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Treasury windfall of £1.6bn as 200,000 plan to cash in pensions

Research suggests around 200,000 savers plan to cash in their defined contribution pension pot next year, creating a potential tax windfall for the Treasury of up to £1.6bn.

The poll of 1,247 UK adults, carried out by Ipsos Mori on behalf of Hargreaves Lansdown, found that 12 per cent of DC savers plan to take advantage of the Budget freedoms available from April.

Of those who plan to take the cash, only 38 per cent of people knew how much tax would be paid on medium-sized pension pots, while just 6 per cent could say how much a large pot would lose to tax.

Hargreaves Lansdown says based on the results there could be as many as 200,000 people choosing to cash in their savings next year. It estimates the Government’s tax take on this would be between £800m and £1.6bn.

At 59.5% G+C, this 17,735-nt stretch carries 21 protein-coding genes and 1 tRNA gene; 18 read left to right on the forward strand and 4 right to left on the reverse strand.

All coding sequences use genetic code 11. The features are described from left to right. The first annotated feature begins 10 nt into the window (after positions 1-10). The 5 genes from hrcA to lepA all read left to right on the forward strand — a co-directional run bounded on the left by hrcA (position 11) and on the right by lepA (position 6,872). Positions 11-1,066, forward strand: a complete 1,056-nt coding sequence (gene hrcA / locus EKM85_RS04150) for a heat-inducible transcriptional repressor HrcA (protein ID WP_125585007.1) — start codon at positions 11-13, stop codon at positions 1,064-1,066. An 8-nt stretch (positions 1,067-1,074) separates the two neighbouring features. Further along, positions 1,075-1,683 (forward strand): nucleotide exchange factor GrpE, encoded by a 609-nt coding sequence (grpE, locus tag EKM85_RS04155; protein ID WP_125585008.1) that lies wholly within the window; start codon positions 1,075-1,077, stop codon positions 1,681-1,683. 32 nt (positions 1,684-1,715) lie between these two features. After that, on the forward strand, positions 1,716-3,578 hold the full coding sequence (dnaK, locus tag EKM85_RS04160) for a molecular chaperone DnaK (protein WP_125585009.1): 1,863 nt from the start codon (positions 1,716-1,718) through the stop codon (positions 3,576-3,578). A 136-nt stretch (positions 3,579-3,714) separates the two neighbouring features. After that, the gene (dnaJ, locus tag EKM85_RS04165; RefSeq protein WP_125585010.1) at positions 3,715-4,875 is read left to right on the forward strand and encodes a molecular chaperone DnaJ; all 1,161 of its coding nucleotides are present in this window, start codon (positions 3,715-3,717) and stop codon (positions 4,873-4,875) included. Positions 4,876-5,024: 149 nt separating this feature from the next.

The Government’s own estimate puts the extra tax income in 2015/16 at only £320m, rising to £600m in 2016/17.

Hargreaves Lansdown head of pensions research Tom McPhail says: “Whilst we support the basic principles behind the Government’s reforms, the speed and complexity of these changes mean that a lot of investors are going to paying unnecessarily large amounts of tax to the Government. The Chancellor has effectively engineered a tax windfall for the Government from unsuspecting pension investors.

“There is an urgent need for the Government to think again about how to effectively regulate these new freedoms. We want investors to take responsibility for and to engage with their savings but we also don’t want then paying unnecessary tax bills or running out of money.”

The survey also found only 22 per cent planned to use their pension to live on. Some 21 per cent would have a holiday, 16 per cent would reinvest in property and 13 per cent planned to pay off debts.